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If a torque applied on a spinning wheel stops a wheel from spinning (on a horizontal surface) will the wheel continue to move forward without spinning?

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    $\begingroup$ You need to specify more things about the system. Is the horizontal surface frictionless? Does this torque you are adding to the wheel have a non-zero net force (in other words where does this torque come from)? $\endgroup$ – Aaron Stevens Aug 27 '18 at 15:49
  • $\begingroup$ Possible duplicate of Rotational physics of a playing card $\endgroup$ – sammy gerbil Aug 27 '18 at 22:57
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Rotation and translation are independent motions in general (presence of friction can couple them but you don't mention that in your questions). In that case your question cannot be answered with given information. You can just use Newton's laws to figure our what happens with the transnational motion with the full set of initial conditions given.

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Assume that the wheel first is rolling (no slip) and then enters a frictionless region. It will then continue rolling. If then a pure torque (no total force in any direction) is applied so that the wheel stops rotating then it will still continue moving (sliding!) in the direction of movement with the same speed as before.

Of course this is a ideal and very hypothetical situation that is difficult to show in reality.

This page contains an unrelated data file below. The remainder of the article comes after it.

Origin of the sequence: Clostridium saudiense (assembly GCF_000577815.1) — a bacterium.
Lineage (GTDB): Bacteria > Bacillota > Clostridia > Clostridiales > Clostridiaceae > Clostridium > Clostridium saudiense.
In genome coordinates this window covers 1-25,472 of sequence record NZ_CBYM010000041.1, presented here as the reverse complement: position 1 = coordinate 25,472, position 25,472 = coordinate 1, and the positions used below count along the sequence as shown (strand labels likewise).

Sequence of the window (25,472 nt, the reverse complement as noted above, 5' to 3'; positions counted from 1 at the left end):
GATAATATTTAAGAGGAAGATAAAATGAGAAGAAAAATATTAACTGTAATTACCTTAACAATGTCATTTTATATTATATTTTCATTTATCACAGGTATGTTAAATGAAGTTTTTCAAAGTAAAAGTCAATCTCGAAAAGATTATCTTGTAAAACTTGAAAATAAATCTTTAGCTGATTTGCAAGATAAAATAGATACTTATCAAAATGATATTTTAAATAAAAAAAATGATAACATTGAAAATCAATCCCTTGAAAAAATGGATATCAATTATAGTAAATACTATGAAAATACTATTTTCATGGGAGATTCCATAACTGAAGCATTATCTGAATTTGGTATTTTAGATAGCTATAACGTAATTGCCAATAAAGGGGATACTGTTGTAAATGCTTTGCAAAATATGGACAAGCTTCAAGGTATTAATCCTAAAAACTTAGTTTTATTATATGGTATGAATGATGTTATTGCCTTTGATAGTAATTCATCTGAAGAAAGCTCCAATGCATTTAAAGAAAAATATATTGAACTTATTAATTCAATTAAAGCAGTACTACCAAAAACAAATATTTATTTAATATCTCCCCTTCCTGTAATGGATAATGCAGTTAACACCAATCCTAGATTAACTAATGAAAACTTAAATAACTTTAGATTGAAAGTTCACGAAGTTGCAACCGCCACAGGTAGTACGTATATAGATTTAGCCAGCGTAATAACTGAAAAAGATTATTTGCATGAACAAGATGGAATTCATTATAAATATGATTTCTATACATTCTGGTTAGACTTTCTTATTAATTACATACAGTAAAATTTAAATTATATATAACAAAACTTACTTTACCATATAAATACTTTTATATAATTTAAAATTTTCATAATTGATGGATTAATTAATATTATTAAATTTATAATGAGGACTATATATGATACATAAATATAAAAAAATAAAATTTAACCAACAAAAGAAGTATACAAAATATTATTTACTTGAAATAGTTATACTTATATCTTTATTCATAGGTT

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Agree with @md2perpe and @Borun Chowdhury

If the wheel suddenly stops rotating, it will act the same as object sliding on a surface. The coefficient of friction between wheel and the surface will be the same as that of the surface material and the wheel material, and it will start decelerating (assuming nonzero friction) and eventually stop.

In real life, it is like pulling the hand brake while driving.

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Depends on the friction between the surface and wheel. See how car brakes work. They apply a torque to the wheel and might cause the rotation to stop, which makes the wheel slide across the surface. This is bad for car brakes, but it might be intended behavior in the situation you are looking at.

In theory, if you have infinite friction then as the wheel slows its rotation it would also slow its linear speed at the same rate.

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According to Newton's law of rotation as external torque is applied so the wheel comes to rest and finally wheel stops.

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  • $\begingroup$ You are assuming things not state in the problem. This is not always the case. $\endgroup$ – Aaron Stevens Aug 27 '18 at 15:50

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